The Funeral Marches

Marcia Funebre No. 2, Op. 173, PP.144.12

Marcia Funebre No. 2 was composed early in 1866 in Cremona. It is the only march that specifies two bombardinos instead of the usual flicorno basso and bombardino. While there are normally two performers on the bombardino part, the band roster of June, 1866 has no ficorno basso named. In an ominous premonition, the name of anyone who officially held that position in the band remains anonymous to this day. Another clue to the 1866 date are the single cornet and fugelhorn parts and the absence of the part for the student-performed E-flat cornet. A concordance on the band's roster after the January, 1865 auditions has recently come to light in which Ponchielli's direct nomination of musicians from the Piacenza band were agreed to by the audition/oversight committee. In fact, the only real differences between this march and Marcia Funebre No. 1 are the addition of the fugelhorn part and the second bombardino. The pair of bombardini means that this march is from 1866 when the post of flicorno basso remained open. The muffled (velato) snare drum (field drum) and the "bass drum only" instructions are also repeated.

The introductory unison B-flat fanfare delays the crushing E-flat minor chord of the full band. The instruction "tutti vibrato assai" suggests that the ensemble-wide vibrato was not a norm though many associate such a device with "Italian" bands as a matter of course, viz., the "Godfather" movies. The dotted rhythms and ostinati associated with funeral marches are established immediately with a more independent percussion part than usual. The melody is far more sinuous than the first march. The next section is marked "tutta forza maestoso" suggesting a grand occasion. This stands in stark contrast to subsequent marches that betray more of a sense of community with the mourners. There is a dramatic fortissimo descending chromatic line in the clarinets that suggest more opera than funeral. Further, the sinuous melody returns, an event that was not in the first march. The internal Fineis anticlimactic.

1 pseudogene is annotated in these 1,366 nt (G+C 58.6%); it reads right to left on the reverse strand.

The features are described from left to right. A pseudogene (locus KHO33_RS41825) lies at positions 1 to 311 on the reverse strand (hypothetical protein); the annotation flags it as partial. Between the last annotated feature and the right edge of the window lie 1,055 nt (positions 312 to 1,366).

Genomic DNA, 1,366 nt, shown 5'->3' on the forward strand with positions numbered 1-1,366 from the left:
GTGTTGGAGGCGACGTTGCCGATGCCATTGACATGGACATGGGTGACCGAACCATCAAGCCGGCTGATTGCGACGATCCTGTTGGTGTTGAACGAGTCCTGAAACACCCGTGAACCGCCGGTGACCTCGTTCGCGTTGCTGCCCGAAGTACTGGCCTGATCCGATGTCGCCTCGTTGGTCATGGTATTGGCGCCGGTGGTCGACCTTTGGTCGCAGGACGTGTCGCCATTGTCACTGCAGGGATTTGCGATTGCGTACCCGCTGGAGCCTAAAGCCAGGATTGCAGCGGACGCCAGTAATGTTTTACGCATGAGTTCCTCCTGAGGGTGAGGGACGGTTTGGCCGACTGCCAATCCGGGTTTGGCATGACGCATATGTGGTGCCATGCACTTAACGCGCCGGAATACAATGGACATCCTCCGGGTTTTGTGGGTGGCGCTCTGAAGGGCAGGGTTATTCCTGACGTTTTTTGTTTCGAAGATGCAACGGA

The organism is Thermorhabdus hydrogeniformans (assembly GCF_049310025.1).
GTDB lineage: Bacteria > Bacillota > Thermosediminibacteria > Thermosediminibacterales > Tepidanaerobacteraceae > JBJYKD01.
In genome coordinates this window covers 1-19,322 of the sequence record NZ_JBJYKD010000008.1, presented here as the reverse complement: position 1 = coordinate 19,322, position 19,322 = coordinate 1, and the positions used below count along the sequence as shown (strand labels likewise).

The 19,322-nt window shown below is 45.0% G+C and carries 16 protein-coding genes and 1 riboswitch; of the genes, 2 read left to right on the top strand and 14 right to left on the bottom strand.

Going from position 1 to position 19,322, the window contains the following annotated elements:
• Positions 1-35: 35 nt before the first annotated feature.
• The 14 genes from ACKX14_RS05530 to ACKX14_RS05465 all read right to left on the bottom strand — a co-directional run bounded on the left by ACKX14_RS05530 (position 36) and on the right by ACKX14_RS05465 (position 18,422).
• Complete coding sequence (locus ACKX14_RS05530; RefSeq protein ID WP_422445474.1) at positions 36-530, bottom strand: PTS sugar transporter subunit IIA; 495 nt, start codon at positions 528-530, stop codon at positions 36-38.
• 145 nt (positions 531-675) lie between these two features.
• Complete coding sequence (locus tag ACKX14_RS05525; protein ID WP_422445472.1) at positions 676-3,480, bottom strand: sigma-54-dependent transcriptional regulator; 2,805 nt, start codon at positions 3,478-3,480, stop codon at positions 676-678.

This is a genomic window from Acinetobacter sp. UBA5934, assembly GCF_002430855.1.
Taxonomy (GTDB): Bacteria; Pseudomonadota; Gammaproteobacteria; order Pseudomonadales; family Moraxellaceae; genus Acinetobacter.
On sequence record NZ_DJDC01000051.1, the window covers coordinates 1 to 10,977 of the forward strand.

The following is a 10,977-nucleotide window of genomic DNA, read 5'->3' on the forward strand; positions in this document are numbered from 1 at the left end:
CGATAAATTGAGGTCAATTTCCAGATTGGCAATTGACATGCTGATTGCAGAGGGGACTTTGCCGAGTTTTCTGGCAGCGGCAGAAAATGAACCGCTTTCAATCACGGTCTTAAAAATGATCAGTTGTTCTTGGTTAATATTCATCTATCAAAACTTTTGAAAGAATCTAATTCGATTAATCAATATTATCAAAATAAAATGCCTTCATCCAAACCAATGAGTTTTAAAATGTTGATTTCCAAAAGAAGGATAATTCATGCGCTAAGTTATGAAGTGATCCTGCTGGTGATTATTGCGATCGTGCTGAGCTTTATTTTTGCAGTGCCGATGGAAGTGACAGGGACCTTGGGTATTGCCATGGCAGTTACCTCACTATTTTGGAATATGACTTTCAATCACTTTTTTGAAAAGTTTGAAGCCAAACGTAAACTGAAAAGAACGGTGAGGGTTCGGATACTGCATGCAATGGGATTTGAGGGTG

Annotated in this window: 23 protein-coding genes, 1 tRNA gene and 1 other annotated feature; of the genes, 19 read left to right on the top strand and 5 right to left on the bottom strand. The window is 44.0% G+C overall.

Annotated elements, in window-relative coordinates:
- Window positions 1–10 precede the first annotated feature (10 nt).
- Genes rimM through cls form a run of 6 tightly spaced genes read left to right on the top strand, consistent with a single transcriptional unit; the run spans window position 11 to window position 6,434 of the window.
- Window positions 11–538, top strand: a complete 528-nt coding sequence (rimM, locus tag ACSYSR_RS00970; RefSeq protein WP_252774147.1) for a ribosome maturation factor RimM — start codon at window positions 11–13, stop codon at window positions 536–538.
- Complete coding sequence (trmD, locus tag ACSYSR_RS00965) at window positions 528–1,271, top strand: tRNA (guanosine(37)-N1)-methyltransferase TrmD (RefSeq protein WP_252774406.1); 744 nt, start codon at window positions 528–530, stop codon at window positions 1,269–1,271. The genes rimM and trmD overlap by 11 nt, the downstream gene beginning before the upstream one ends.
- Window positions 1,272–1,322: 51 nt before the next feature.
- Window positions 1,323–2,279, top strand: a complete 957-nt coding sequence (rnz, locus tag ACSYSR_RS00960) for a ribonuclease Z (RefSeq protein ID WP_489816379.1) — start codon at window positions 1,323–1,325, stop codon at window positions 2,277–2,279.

The trio displays one of Ponchielli the organist's favorite textures - the pedal. It is played in unison by the flugelhorn and second bombardino as an interior voice. Another oft-neglected device is re-scoring the opening melody on its repeat. As time and interest conflicted, Ponchielli will come to rely upon repeat signs over a "through-composed" orchestration. Both "Trio" and "Maggiore" mark the major section. Ponchielli normally chooses one or the other. Like other earlier marches, Marcia Funebre No. 2 treats the march and its trio as independent standing sections. In this regard he remains conservative formally as he concocts new melodies. Ponchielli rarely uses the "dal segno" marking. There is no exception here as he marks an "A" and directs the repeat to it.

Date on score: None Given

Performances: None can be ascertained

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